Ian Bremmer remembers the first time he met Justin Trudeau, at the annual gathering of elites in the Swiss ski resort of Davos.
Bremmer, a prominent foreign policy expert, said Canada’s party at the world economic forum is usually “the sleepiest thing you could do.” It is typically held at a second-tier hotel, and if you go, it’s because you’re on the way someplace else. But in early 2016, Canada’s new leader, tall and trim, the son of the liberal icon and late Prime Minister Pierre Trudeau, arrived.
“It was insane. Everyone wanted to be there. He was the superstar on the global stage that year. The idea that a Canadian prime minister would have that kind of impact and star power was insane,” said Bremmer, president of the Eurasia Group. “He’s still considered one of the good guys, one of the globalists. But let’s face it, his star has diminished.”
Polls show Trudeau could lose to his Conservative Party rival in national elections on Monday or fail to win a majority of seats in Parliament and have to rely on an opposition party to remain in power. Not since 1935 has a first-term Canadian prime minister with a parliamentary majority lost a bid for re-election.
A combination of scandal and high expectations has damaged his prospects.
Last month, photos of Trudeau in blackface and brownface when he was younger surfaced, casting doubt on his judgment. And the boyishly handsome 47-year-old was tarnished by a scandal that erupted earlier this year, when his former attorney general said he pressured her to halt the prosecution of a Quebec company. Trudeau has said he was standing up for jobs.
“I don’t think he’s totally negated, but he’s not just the draw, the leader, if you like, that people wanted and expected,” said Robert Bothwell, a professor of Canadian history and international relations at the University of Toronto.
Trudeau’s opponent, Andrew Scheer, is a career politician described by those in his own party as bland, a possible antidote for those tired of Trudeau’s flash. Scheer, 40, calls Trudeau a phony who can’t even recall how many times he has worn blackface. He is promising to scrap the national carbon tax and cut government spending, including foreign aid, by 25 percent.
But he, too, has had a bumpy ride. He has been criticised for embellishing his resume and for holding dual US-Canadian citizenship, as the Globe and Mail newspaper revealed earlier this month.
Trudeau’s father swept to power in 1968 on a wave of “Trudeaumania,” and while he had a scare at the polls when he ran for re-election four years later, he would lead Canada for almost 16 years, becoming a storied name in the country’s history, responsible for opening the door wide to immigration.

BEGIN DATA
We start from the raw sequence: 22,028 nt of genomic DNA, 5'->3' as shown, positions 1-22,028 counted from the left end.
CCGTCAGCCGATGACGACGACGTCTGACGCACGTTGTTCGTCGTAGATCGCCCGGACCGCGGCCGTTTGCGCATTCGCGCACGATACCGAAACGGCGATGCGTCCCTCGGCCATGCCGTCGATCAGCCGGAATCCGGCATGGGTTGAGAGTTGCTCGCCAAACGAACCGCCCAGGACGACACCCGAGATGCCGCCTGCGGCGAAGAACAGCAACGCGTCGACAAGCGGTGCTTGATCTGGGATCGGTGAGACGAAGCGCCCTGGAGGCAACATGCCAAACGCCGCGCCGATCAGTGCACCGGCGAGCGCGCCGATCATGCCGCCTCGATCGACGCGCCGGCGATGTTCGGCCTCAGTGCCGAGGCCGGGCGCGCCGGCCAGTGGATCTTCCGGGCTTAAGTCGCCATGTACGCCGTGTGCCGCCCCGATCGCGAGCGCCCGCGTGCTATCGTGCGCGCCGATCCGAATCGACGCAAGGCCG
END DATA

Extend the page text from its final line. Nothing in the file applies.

Justin Trudeau reasserted the country’s liberal identity in 2015 after almost 10 years of Conservative rule and has been viewed as a beacon of hope for liberals in the Trump era. The Liberal Party leader appeared on the cover of Rolling Stone magazine under the headline “Why Can’t He Be Our President?”
Sensing Trudeau is now in trouble, Barack Obama made an unprecedented endorsement by a former American president, urging Canadians to re-elect Trudeau and describing him as a hard-working, effective leader who takes on big issues like climate change.
“The world needs his progressive leadership now,” Obama tweeted.
Trudeau has championed diversity and gender equality. Half of Trudeau’s Cabinet is made up of women, four are Sikhs, and his immigration minister is a Somali-born refugee. He has embraced immigration at a time when the US and other countries are closing their doors. And he legalised cannabis nationwide.
His efforts to strike a balance on the environment and the economy have been criticised by both the right and left. He brought in the carbon tax but rescued and bought a stalled pipeline expansion project to get Alberta’s oil to international markets.
His biggest accomplishment has been negotiating a new free trade deal with America despite President Donald Trump’s threats to scrap it.
“When Trudeau was really under the gun with the most volatile, unpredictable American president in history, Trudeau actually did pretty well by Canadian citizens,” Bremmer said.
Managing the relationship with the US is perhaps the important issue for a Canadian prime minister, since the country relies on America for 75 percent of its exports.
Trudeau has avoided criticising the American president, but after weeks of stagnant poll numbers, he embraced the role of Trump’s foil, saying he is the only candidate who can stand up to Trump and “the forces of populism and chaos around the world.”
“The challenge for Trudeau always was trying to keep this big, high-profile, international expectation that he’s Obama’s successor, the progressive hero of the global world,” said Ian Brodie, former chief of staff to Conservative prime minister Stephen Harper. “With Trump, being the inheritor of Obama’s progressive mantle doesn’t do any good.”
Nor has it done any good with Saudi Arabia and China, which have punished Canada for speaking up for human rights and the rule of law.
Antonia Maioni, McGill University’s dean of arts, said Trudeau is facing a reality check on Monday: “The difficulty has been for Mr. Trudeau to sort of rise to the expectations that he himself had engendered and others had projected onto him.”
First Published: IST